“Although cancer patients frequently experience short-term cognitive deficits, little is known about how long these deficits last or whether they worsen over time. Now, data from a large national sample suggest that cognitive deficits may persist long term. [Read more…] about Study: Cognitive deficits continue long term in cancer survivors in domains important for social and executive functioning
Chemo brain or chemo fog refers to the cognitive changes that can occur during and after chemotherapy. These changes may translate into memory lapses, motor problems, difficulty finding words and problems managing multiple tasks and learning new things. Although the causes of the phenomenon are still under debate, it is nonetheless a real problem, affecting 20% to 30% of breast cancer patients who undergo chemotherapy. This New York Time article reports that chemo brain effects may be longer lasting than originally thought.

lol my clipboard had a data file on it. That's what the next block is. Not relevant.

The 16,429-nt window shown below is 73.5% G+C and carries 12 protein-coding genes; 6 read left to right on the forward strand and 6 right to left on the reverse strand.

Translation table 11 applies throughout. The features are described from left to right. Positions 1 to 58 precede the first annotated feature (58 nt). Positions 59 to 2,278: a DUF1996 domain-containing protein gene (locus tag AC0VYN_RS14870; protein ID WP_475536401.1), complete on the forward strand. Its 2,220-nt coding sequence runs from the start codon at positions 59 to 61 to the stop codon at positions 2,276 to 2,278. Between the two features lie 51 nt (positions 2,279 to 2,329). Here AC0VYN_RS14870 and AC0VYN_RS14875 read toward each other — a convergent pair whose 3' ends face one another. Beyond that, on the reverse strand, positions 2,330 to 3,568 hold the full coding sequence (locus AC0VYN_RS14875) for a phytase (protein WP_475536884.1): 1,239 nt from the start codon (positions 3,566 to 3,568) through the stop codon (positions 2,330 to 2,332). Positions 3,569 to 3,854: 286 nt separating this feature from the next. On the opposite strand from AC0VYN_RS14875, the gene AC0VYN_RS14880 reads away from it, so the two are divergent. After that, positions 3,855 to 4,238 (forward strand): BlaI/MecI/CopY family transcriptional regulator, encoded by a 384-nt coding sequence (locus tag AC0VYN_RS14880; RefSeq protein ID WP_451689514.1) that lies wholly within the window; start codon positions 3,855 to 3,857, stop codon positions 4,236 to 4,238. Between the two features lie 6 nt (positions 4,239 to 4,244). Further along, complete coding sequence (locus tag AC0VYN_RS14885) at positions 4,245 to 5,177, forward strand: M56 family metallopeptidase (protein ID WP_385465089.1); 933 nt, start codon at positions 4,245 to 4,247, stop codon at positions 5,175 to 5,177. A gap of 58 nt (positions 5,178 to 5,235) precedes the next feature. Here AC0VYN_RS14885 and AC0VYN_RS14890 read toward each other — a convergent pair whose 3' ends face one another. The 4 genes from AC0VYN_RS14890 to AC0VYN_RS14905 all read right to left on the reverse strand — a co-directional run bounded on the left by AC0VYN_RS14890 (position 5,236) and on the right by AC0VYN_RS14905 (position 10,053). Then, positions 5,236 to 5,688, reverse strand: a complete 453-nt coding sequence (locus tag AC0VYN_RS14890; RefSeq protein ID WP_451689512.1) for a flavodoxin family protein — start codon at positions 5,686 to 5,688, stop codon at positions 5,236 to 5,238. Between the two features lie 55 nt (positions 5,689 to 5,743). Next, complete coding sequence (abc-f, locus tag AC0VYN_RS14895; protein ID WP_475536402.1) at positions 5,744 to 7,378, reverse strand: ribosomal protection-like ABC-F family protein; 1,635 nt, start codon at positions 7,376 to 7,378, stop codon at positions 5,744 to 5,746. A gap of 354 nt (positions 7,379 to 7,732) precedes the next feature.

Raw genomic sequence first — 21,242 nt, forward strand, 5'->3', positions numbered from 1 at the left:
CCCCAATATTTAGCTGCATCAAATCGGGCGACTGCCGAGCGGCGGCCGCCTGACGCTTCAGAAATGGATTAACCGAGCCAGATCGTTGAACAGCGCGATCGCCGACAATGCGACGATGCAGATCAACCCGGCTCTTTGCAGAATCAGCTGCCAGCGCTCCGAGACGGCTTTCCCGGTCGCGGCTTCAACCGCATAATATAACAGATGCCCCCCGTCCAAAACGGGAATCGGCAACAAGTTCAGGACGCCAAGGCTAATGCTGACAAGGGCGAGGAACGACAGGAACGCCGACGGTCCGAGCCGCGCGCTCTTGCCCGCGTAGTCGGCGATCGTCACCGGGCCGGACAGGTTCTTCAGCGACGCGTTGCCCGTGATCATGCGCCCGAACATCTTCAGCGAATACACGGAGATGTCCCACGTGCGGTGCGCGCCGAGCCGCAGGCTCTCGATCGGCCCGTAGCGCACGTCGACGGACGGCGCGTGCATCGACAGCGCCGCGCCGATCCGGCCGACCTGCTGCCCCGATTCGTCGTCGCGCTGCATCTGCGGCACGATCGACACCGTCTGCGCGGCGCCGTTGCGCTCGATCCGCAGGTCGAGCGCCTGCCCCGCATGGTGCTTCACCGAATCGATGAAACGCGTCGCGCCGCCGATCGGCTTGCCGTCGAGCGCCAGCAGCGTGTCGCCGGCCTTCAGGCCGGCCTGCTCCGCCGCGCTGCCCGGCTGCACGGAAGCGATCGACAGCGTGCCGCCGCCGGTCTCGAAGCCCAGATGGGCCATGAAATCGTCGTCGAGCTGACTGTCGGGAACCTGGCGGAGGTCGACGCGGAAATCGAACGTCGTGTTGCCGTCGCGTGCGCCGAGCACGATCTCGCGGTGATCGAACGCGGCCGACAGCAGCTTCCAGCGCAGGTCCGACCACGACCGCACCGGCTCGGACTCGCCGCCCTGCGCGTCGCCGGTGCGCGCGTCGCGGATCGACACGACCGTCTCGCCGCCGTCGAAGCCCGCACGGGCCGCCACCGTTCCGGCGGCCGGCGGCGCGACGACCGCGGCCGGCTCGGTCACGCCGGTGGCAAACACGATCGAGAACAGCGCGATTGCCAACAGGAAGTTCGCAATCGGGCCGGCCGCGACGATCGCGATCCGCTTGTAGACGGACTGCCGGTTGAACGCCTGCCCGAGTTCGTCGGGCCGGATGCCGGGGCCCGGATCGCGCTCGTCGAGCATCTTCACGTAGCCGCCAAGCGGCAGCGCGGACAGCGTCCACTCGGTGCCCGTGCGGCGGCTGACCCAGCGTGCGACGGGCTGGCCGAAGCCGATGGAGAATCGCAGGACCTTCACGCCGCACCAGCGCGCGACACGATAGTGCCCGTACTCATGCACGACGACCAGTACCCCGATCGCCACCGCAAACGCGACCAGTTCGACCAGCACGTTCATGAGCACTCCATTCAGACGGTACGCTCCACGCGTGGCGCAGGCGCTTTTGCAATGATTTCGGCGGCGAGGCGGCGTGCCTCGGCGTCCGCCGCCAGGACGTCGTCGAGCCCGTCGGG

“Chemo brain,” the foggy thinking and forgetfulness that cancer patients often complain about after treatment, may last for five years or more for a sizable percentage of patients, new research shows.
The study, published in The Journal of Clinical Oncology, is a vindication of sorts for many cancer patients, whose complaints about thinking and memory problems are often dismissed by doctors who lay blame for the symptoms on normal aging or the fatigue of illness.
What is offered to these patients to recover their brain functions faster? [Read more…] about Chemo Brain and Brain Training